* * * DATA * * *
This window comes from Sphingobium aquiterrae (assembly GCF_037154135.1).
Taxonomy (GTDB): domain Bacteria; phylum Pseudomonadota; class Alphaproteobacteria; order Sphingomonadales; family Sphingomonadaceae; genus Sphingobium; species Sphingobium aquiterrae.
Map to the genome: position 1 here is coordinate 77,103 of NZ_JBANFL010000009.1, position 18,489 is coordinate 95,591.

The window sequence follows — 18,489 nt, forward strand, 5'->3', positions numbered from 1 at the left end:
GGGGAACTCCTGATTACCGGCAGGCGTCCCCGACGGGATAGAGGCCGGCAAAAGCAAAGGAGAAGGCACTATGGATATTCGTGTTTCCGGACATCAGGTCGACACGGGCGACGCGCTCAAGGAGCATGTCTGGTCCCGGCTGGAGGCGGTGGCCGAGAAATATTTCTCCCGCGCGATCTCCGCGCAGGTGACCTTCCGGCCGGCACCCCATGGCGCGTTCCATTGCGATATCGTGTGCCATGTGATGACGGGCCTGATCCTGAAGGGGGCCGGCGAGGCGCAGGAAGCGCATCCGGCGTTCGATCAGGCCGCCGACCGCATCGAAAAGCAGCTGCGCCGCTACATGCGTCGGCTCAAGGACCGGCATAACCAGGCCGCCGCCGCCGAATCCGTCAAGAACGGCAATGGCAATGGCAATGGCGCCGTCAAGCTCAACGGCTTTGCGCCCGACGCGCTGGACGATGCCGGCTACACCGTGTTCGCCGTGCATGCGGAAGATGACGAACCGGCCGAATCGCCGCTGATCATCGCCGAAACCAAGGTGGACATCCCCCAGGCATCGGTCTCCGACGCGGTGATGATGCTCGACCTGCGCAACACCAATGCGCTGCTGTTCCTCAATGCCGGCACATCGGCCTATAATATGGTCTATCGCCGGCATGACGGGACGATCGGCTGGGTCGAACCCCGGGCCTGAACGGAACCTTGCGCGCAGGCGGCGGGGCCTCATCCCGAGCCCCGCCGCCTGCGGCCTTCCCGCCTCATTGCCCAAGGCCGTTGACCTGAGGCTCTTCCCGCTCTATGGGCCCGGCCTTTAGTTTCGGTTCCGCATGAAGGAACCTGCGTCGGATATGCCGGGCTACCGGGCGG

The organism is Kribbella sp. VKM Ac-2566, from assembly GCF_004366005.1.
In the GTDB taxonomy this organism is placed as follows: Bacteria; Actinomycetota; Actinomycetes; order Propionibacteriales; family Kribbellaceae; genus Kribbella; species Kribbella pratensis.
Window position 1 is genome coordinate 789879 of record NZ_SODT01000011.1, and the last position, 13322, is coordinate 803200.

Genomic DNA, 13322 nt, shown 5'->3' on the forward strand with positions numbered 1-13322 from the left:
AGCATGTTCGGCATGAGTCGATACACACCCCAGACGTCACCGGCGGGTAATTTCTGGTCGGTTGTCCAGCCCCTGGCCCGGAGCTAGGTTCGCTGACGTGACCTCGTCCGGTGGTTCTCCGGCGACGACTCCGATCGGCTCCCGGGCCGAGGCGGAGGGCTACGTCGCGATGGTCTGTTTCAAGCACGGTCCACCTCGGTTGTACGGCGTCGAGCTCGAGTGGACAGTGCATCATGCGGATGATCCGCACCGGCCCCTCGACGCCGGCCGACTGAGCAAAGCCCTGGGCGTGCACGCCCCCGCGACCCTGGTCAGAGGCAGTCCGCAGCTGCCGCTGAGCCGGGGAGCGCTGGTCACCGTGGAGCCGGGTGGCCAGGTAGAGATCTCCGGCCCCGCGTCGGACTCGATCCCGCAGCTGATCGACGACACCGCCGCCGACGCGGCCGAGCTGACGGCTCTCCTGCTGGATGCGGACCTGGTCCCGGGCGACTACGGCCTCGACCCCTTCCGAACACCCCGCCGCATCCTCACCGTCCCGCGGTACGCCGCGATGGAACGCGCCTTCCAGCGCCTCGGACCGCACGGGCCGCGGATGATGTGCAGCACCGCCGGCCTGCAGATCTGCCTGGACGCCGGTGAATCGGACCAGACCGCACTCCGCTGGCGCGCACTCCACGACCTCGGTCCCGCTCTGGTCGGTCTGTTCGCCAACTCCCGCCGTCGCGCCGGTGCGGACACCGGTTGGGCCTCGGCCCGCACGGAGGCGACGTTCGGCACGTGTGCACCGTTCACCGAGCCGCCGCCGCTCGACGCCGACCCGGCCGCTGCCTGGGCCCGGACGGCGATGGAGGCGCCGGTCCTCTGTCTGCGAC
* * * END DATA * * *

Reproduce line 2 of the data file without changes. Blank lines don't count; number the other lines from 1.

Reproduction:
Taxonomy (GTDB): domain Bacteria; phylum Pseudomonadota; class Alphaproteobacteria; order Sphingomonadales; family Sphingomonadaceae; genus Sphingobium; species Sphingobium aquiterrae.